The Pirahã language, according to Everett, has no numerals, no way of counting, and no quantifiers. More dramatically for Chomsky’s ideas about linguistic universals, he claims it has no grammatical recursion. He makes an excellent case for this claim, as far as I can judge, but Chomsky’s reaction was reportedly to denounce him as a charlatan.
Phonetically, Pirahã is remarkable for having very few phonemes: just eight consonants for men, /p b t k g ʔ s h/, and three vowels, /i a o/. Women have one consonant fewer, since they replace /s/ by /h/. There is some striking allophonic variation: /b/ is [m] when initial and a trill [ʙ] between the vowels i and o; /g/ is [n] when initial, and between i and o can be a kind of linguolabial lateral (the ExtIPA symbol for this is ).
There’s a sound file of the spoken language here.
In Pirahã orthography it has been decided to use the letter x to represent the glottal stop, which is of frequent occurrence in the language. Unfortunately on the page of phonetic explanation the printers of Everett’s book have got the IPA symbol wrong: Oh no, it isn’t: it’s ʔ.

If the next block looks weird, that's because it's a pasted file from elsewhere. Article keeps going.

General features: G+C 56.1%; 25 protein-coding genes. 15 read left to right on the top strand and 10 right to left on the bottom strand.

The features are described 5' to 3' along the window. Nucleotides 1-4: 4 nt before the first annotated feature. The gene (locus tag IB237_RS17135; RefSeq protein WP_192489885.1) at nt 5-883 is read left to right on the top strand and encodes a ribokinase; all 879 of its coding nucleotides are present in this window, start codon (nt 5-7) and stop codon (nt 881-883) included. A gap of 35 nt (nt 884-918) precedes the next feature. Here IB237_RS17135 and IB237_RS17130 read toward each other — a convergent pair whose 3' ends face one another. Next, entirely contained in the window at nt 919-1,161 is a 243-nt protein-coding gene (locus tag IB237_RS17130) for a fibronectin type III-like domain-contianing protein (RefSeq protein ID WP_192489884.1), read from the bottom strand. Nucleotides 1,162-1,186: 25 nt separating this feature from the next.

A small matter, but somehow typical of non-specialist printers and publishers. Moral: when proof-reading, always check phonetic symbols particularly carefully.

Sunday 24 May 2009

An unwritten possessive

In Montserrat in the West Indies (where I have just been) there is a village whose name is shown on the map as Frith. Yet everyone pronounces it frɪts. Why should this be? It certainly surprises outsiders.
Many place names in Montserrat are taken from the names of former sugar estates identified by the surname of the erstwhile owner: Blakes, Brades, Brodericks, Delvins, Drummonds, Dyers, Farrells, Gages, Geralds, Lees, Nixons, O’Garros, Trants, Tuitts, Webbs, Whites. The names of these villages obviously consist of the surname plus the possessive -’s ending. Occasionally they are written with an apostrophe, though more often not. The name of the village of Molyneux ˈmɒlɪnjuːz conforms to the same pattern.
Some names pronounced like possessives are nevertheless written without the -s ending. The village shown on maps as Farm is actually pronounced faːmz. Streatham is ˈstratəmz [sic]. Omitting the possessive ending in writing is particularly usual in the case of stems ending in a sibilant. There are (or rather there were, before the volcano disaster of 1997) villages called Harris and Weekes. But they are/were generally pronounced ˈharɪsɪz, ˈwiːksɪz.

The estate formerly belonging to Mr Frith should therefore be Frith(’)s. However in popular Caribbean English there is no θ: the fricative of BrE and AmE is replaced by a plosive t. So frɪθ becomes frɪt. Add the possessive ending, and we have the actual pronunciation frɪts.

Spoken Caribbean creoles are generally pretty cavalier about the possessive ending: you often hear things like Mary mother for standard Mary’s mother. But anyone who has been to school knows that you mustn’t omit the ending in writing. So it is all the more surprising that in these names people pronounce the ending but don’t write it.